Happy Tuesday everybody. OK, enough chit chat — let’s get to work! I try to do as much of work as possible in Lightroom but there are times where Photoshop either does it faster or better, and today I’ll show you a case where Lightroom doesn’t get nearly as good as result as Photoshop doing a similar task.
Above: In the portrait you see here, her face is supposed to be bright and that’s supposed to draw your eye, but her hands and arm and not supposed to be nearly that bright. This is something I would quickly fix in post production but in the next step you’ll see what the problem is when I do that in Lightroom.
Above: When you darken the exposure on her hands and arms by painting over them with the Adjustment Brush and lowering either the Highlight slider or the Exposure slider, it acts as through you’re painting over her skin with dark gray. I’ve read a number of users complaining about this exact same situation — her skin doesn’t look natural — it looks kind of grayish. That’s why I usually jump to Photoshop for stuff like that and use an entirely different technique.
Above: In Lightroom I pressed Command-E to take the image over to Photoshop. There I duplicated the Background layer and changed the Layer Blend mode to Multiply to create a darkening effect. Then I added a black Layer Mask to this layer (you do that by holding the Option key on Mac, or the Alt key on PC, before you click the Layer Mask button). That hides the darker Multiple layer behind a black mask. With the Paint Brush tool, and my Foreground color set to White, I painted over her hands and arms and result looks much more natural — no graying or discoloration. Once I painted it all in, I thought it was still a little bit too light, so I duplicated that Multiple layer, and that doubled-up the effect. Of course, now that seem too dark (that’s how life works, right), so I lowered the Opacity of the top layer until it looked about right to me.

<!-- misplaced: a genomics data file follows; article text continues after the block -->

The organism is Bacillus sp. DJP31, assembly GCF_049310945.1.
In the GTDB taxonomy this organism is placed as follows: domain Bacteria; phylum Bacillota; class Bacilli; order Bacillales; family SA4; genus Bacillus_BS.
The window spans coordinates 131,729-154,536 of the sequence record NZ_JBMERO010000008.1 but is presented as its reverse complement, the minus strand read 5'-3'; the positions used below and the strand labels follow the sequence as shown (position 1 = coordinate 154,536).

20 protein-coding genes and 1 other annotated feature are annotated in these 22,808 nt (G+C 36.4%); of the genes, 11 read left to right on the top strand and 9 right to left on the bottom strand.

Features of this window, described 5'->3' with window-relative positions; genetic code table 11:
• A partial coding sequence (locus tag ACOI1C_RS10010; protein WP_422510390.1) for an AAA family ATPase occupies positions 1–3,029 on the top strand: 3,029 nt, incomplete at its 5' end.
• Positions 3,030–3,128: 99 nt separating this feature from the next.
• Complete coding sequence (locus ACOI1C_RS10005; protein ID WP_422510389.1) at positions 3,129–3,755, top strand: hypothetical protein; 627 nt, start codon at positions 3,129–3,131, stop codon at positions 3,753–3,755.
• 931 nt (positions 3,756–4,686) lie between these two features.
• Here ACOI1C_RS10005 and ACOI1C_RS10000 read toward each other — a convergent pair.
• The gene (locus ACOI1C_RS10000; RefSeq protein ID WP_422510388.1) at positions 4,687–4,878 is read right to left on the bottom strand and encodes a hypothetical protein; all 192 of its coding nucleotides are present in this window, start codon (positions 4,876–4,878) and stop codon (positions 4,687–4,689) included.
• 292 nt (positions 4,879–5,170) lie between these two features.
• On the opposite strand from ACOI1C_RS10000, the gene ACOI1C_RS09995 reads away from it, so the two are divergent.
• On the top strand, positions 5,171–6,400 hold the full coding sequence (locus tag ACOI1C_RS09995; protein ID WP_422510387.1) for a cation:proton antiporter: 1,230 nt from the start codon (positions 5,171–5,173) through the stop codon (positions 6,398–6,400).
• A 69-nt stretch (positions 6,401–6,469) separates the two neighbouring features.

Above: Here’s a side-by-side with the Photoshop retouch on the left, and the darker gray-looking Lightroom version on the right, and you can clearly see the difference.
NOTE: If you don’t have Photoshop, obviously you can’t jump over and do this, so try this instead (sometimes it works well, but it just depends on the image): In Lightroom; with the Adjustment Brush; lower the Exposure amount a little bit, but raise the Contrast amount quite a bit (between 80-100, but again, it just depends on your image) and that does a better job than just darkening the Exposure or Highlights in most cases. Hey, if you don’t have Photoshop, it’s worth a try, right?
Hope you find that helpful!
P.S. Don’t know if you saw the post over on my blog yesterday, but I’m really delighted to announce that none other than Matt Kloskowski himself will be joining us at the Photoshop World Conference in Vegas this summer, teaching in our Lightroom track. Joining Matt are both Serge Ramelli and Trey Ratcliff. Did we add some awesome instructors or what!!! Come out and spend a few day with us learning more about Lightroom, July 19-21 – photoshopworld.com